A computer model helps us to understand how particles in the airway are moving and how surgical masks work.
While many know wearing a face mask helps control the spread of COVID-19 in the population, less is known about the effectiveness of the masks in the wearers’ airways.
In the article, researchers from the University of Massachusetts Lowell and California Baptist University found that wearing a three-layer surgical mask can help minimize the particle deposition that occurs during inspiratory airflow.
“”It is common to think that wearing a mask, whether new or old, is often better than doing nothing.” Our findings show that this belief is only true for particles larger than 5 microns, but not for fine particles smaller than 2.5 microns. (The SARS-CoV-2 virus can be no less than one micrometer in diameter – ed.).
The study showed that using a mask with poor filtration efficiency is of lower impact than not using a mask.
They created a computerized face mask model in a physiologically accurate manner using a computerized 3-D model of a human wearing a surgical mask.
They investigated the actions of aerosols as they move through the masks, onto the mouths, and into the lungs, finally settling in the respiratory system.
The model showed that a mask changing the airflow patterns around the face allow air to reach the face through a complete mask surface at a slower velocity.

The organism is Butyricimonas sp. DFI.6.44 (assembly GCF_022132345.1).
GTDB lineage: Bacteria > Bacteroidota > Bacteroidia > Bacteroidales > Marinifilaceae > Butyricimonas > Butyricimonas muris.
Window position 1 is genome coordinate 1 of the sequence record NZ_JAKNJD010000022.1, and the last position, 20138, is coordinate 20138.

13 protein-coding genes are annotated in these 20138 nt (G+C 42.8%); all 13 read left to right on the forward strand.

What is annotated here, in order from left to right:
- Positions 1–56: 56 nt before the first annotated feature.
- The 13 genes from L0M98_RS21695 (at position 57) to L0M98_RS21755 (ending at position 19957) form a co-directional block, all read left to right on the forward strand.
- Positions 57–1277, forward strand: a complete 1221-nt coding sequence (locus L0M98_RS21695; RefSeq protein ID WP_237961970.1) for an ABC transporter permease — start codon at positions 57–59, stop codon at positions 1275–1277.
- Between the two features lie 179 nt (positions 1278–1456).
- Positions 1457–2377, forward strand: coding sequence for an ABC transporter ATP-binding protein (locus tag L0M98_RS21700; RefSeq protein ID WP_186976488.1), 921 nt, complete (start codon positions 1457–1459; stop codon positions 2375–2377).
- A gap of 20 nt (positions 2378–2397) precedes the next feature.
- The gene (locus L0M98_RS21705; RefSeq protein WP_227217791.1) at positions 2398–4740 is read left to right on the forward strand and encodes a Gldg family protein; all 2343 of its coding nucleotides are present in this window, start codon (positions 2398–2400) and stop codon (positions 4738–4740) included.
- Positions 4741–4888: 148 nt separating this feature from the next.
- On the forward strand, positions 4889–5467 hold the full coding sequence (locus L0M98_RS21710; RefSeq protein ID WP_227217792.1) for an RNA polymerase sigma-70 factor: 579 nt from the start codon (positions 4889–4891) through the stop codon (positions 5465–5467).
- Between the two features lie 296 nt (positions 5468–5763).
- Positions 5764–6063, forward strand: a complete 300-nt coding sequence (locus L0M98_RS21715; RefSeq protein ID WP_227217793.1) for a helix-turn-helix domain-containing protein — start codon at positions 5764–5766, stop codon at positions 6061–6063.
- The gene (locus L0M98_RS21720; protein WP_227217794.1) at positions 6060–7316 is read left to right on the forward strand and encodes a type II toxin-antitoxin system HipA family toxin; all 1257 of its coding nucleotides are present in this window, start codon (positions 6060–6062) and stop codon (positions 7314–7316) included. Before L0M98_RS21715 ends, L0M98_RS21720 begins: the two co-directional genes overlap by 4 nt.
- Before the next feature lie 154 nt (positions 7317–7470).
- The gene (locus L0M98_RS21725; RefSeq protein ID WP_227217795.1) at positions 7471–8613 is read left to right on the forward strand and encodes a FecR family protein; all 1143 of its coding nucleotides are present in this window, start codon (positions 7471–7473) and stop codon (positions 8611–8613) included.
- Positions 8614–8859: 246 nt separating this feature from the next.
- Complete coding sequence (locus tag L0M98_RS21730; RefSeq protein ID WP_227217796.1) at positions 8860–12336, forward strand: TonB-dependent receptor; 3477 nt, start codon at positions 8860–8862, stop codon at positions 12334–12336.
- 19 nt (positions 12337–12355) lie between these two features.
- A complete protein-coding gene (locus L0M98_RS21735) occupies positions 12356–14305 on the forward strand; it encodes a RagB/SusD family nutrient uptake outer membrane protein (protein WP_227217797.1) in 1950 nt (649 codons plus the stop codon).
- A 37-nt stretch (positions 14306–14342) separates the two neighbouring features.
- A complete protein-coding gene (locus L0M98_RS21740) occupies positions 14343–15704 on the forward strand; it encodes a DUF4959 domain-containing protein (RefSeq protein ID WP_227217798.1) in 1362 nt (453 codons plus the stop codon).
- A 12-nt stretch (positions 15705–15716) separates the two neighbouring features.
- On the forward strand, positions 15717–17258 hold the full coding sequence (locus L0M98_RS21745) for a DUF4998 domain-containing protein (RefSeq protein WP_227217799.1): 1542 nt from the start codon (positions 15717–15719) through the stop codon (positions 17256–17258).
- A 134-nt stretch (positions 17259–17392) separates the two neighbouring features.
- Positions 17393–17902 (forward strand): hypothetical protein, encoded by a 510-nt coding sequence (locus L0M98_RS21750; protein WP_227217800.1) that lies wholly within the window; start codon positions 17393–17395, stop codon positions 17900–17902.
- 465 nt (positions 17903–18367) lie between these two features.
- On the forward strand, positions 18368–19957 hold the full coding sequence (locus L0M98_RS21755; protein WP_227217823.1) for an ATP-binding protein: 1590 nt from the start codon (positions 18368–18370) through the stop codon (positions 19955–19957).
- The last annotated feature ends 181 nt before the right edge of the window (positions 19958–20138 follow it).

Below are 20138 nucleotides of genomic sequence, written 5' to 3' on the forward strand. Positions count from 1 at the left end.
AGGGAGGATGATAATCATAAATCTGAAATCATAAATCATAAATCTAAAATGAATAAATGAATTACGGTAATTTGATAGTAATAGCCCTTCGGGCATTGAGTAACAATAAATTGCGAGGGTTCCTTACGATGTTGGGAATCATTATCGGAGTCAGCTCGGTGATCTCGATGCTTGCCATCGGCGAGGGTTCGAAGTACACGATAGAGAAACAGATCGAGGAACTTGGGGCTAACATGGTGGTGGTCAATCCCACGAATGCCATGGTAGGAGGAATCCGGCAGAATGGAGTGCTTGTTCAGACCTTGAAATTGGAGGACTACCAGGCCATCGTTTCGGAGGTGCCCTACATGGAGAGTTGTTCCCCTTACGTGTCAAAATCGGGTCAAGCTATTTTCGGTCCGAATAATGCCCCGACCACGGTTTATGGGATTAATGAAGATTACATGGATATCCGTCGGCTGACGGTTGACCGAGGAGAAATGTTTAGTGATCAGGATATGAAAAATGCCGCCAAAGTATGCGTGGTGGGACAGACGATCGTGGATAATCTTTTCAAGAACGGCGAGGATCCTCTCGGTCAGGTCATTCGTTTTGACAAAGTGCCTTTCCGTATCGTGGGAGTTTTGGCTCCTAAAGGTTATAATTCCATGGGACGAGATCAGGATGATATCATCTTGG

The slower velocity near the face provides inhaling of aerosols into the nose, resulting in inhalation of more pollutants than can be filtered by a mask.
Researchers checked the filtration performance of 3 separate surgical masks when they were fresh and after extensive usage. So wearing a 65% Filtration mask provides decent protection, but wearing a mask with 25% concentration offers better protection than not wearing one at all.
We hope that health authorities improve existing preventive measures to curb COVID-19 transmission, such as selecting the most appropriate mask, wearing it appropriately to optimize its protective health benefits, and not using an overused or expired surgical mask.
The researchers found that the wrinkles of a surgical face mask strongly influence airflow patterns, and that the form of the mask must also be taken into account in the design of new masks. Xi said they will continue to test the effects of mask shape on human respiratory efficiency.
The study of “Effects of mask-wearing on the inhalability and deposition of airborne SARS-CoV-2 aerosols in human upper airway” was carried out by Xi, Si, and Nagarajan.